The big three are gone, but to underline the difficulty protestors will have in forcing a meaningful change of government, just seven weeks after his dramatic exit Gotabaya returned to Colombo – this time with a beefed up security team. Billboards appeared in the city proclaiming “I’m back.” This is a man whose approval rate fell to 10 percent.

His power is diminished, clearly. But his reappearance shows the resilience of not just the Rajapaksas, but of the precarious political machinery that landed Sri Lanka in this crisis. After all, his is a family that has presided over Sri Lankan politics for over two decades. The problem is, theirs is a rule beset with nepotism, corruption, and total mismanagement.

The making of a crisis
When the civil war finally ended in 2009, then President Mahinda Rajapaksa took out massive foreign loans to pay for war expenses and, tellingly, fund flashy expensive infrastructure projects to attract tourism and reward his pals. Take for example, ‘the world’s emptiest international airport,’ as it was named by Forbes. Dubbed – unsurprisingly – the Mattala Rajapaksa International Airport (HRI) when the ribbon was cut in 2013, it cost a cool $209m. The majority ($190m) came in the form of high-interest loans courtesy of the Chinese government.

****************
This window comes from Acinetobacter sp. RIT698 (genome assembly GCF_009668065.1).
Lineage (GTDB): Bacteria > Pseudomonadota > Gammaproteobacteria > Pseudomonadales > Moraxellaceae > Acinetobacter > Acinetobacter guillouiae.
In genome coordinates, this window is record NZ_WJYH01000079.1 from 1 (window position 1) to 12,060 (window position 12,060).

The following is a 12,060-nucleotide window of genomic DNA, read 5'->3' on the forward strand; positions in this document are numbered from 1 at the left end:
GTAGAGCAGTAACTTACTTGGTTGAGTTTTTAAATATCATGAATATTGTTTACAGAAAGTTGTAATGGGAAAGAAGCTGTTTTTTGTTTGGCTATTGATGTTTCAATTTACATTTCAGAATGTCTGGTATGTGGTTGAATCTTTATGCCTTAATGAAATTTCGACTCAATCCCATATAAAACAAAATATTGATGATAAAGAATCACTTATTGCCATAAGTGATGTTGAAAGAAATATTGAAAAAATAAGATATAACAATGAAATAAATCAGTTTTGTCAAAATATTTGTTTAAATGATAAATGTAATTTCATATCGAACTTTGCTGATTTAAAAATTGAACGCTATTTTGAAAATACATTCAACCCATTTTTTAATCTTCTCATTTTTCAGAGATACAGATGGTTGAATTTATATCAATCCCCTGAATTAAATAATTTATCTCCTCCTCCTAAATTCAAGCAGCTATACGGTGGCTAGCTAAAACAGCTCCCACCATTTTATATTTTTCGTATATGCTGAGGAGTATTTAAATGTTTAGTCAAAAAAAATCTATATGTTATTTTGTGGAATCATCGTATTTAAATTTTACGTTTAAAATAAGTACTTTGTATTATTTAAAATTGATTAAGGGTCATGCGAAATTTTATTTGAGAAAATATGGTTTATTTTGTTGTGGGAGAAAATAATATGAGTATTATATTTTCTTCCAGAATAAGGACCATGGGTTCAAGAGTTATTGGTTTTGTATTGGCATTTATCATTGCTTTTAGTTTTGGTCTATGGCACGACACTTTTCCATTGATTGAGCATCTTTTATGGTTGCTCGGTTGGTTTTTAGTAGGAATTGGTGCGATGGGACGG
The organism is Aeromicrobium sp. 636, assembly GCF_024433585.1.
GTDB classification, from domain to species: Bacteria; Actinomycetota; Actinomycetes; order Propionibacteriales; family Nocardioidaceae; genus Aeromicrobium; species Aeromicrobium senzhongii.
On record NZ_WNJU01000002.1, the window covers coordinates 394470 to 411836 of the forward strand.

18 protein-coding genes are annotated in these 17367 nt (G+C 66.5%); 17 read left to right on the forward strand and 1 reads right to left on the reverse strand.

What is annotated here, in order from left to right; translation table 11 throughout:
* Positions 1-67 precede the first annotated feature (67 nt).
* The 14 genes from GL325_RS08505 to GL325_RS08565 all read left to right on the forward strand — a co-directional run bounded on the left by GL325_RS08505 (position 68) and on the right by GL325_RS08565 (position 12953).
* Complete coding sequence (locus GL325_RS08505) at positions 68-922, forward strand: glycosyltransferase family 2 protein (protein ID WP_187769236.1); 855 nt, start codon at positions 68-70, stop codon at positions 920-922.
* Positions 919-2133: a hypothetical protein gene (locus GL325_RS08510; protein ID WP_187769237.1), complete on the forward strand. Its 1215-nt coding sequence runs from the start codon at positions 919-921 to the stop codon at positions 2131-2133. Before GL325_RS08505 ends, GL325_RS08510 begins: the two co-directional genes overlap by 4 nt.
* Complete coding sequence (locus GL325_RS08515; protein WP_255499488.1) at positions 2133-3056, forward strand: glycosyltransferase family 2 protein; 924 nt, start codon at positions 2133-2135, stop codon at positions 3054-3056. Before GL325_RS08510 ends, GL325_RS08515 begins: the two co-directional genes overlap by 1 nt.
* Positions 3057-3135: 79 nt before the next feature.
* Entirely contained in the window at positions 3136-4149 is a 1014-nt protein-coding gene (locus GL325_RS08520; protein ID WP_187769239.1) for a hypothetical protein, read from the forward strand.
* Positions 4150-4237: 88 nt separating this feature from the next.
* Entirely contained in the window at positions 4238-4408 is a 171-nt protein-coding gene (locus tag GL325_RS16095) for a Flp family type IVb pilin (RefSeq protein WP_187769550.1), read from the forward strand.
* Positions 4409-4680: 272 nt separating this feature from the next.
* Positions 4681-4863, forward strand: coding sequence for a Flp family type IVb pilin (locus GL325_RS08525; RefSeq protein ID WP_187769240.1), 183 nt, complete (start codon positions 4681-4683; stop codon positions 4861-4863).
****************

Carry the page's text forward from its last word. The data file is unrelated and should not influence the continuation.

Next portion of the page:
This is not a crisis created by a few recent external and internal factors, it has been decades in the making

It was a sign of things to come. By 2018 the airport was almost completely abandoned, with only a vanishingly small number of flights scheduled. The international press luxuriated in their descriptions of empty runways and eerily abandoned kiosks. The 12,000 square metre ‘ghost airport,’ said one newspaper. It was a disaster, and it was only one of many projects that failed to generate the revenue it so urgently needed to pay off Sri Lanka’s expensive loans.